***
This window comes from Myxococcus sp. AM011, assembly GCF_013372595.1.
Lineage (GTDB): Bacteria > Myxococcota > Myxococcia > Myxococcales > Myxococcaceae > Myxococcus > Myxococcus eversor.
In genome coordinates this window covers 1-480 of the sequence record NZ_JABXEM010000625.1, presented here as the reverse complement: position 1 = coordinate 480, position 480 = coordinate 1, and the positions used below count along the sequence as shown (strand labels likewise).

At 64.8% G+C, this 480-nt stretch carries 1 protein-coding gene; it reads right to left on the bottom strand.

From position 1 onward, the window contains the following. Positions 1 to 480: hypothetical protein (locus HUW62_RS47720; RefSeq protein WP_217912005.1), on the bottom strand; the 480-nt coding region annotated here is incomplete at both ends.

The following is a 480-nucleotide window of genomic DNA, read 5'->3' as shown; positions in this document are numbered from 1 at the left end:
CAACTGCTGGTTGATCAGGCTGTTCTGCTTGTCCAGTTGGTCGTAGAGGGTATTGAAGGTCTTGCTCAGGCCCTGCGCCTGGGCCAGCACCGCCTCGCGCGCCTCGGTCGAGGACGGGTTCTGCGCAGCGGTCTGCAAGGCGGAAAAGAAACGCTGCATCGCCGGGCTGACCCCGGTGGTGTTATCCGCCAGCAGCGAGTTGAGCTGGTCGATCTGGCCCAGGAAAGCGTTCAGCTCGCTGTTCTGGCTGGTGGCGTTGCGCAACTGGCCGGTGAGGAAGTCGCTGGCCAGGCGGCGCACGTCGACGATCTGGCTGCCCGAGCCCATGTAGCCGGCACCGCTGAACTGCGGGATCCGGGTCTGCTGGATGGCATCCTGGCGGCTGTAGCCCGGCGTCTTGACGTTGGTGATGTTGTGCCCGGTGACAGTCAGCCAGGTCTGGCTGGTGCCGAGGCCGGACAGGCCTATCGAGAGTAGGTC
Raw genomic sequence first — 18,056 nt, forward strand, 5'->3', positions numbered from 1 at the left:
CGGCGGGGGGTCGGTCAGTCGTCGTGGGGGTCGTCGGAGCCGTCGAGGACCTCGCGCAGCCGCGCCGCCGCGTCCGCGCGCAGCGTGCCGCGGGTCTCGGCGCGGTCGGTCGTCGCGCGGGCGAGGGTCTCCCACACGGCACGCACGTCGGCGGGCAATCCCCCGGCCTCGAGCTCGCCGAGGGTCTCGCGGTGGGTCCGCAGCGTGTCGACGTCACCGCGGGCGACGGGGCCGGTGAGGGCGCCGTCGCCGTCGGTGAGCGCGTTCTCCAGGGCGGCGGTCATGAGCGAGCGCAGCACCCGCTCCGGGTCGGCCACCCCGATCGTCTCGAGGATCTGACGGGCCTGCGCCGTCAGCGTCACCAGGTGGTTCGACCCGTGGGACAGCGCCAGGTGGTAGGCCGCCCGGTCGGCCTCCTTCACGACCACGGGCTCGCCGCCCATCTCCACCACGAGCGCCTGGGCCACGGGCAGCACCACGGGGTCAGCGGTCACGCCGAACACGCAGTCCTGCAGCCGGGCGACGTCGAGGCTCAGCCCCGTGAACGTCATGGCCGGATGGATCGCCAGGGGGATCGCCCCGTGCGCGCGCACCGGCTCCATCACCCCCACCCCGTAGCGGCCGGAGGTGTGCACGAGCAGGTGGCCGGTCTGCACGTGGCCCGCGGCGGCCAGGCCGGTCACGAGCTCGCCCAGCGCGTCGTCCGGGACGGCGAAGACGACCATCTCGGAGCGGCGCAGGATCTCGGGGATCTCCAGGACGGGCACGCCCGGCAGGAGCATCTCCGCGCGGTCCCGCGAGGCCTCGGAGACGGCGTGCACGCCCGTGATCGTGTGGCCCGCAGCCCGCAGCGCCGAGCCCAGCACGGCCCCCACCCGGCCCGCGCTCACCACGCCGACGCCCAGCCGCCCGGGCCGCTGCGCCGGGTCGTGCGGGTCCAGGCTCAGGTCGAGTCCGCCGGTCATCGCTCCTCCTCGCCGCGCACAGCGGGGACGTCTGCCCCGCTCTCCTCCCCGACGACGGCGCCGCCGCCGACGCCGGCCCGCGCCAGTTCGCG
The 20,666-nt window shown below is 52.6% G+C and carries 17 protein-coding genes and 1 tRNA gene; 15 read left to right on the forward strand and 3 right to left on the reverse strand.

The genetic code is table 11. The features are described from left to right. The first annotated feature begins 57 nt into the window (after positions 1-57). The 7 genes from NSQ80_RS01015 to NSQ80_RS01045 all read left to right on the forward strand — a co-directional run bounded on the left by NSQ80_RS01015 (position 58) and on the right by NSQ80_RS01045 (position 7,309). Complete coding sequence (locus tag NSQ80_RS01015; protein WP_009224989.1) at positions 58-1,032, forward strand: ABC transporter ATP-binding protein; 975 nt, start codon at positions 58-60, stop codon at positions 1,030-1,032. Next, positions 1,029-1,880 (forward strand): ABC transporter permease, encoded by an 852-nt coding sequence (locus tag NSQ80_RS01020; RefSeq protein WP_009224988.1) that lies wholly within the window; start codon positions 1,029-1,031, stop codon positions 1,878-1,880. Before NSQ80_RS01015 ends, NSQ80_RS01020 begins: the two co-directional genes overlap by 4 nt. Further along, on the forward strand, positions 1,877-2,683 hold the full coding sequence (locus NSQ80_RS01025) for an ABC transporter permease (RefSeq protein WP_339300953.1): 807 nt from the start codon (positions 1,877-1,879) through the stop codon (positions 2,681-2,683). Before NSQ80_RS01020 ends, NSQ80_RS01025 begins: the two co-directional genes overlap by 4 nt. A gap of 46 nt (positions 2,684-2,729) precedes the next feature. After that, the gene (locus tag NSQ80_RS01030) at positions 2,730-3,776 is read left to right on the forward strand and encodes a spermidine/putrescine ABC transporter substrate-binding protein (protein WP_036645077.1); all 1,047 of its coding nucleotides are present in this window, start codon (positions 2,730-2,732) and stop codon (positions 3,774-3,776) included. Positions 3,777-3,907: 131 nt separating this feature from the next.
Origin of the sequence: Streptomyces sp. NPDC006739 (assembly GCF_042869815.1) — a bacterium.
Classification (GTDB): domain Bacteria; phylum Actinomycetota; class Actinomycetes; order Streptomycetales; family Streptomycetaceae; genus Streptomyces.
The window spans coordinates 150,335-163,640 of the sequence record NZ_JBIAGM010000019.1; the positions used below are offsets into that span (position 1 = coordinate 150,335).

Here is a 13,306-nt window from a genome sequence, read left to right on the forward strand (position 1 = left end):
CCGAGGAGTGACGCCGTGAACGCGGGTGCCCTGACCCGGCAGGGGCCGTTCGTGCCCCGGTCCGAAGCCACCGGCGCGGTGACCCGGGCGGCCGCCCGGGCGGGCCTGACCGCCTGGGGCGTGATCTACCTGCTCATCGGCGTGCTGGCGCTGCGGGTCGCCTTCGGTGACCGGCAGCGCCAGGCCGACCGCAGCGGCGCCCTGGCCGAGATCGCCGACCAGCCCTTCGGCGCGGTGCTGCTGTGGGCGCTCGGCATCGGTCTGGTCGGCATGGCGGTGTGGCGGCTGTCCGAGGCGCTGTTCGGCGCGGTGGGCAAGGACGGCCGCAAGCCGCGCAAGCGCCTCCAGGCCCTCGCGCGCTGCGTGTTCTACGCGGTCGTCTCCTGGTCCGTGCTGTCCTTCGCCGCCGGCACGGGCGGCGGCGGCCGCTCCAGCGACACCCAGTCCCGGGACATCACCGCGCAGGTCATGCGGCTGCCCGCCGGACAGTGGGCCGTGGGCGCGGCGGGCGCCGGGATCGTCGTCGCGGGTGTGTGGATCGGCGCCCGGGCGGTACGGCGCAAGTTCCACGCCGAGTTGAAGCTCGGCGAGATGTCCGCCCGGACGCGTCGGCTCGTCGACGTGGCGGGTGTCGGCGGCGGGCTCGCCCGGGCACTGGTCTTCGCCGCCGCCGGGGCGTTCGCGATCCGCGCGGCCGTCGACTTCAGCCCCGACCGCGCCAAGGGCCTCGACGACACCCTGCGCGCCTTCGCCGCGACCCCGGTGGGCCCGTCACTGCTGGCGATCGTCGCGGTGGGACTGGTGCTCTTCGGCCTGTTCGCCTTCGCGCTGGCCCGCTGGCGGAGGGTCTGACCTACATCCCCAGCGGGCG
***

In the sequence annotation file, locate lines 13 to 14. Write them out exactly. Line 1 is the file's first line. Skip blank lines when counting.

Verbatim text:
Classification (GTDB): domain Bacteria; phylum Actinomycetota; class Actinomycetes; order Streptomycetales; family Streptomycetaceae; genus Streptomyces.
The window spans coordinates 150,335-163,640 of the sequence record NZ_JBIAGM010000019.1; the positions used below are offsets into that span (position 1 = coordinate 150,335).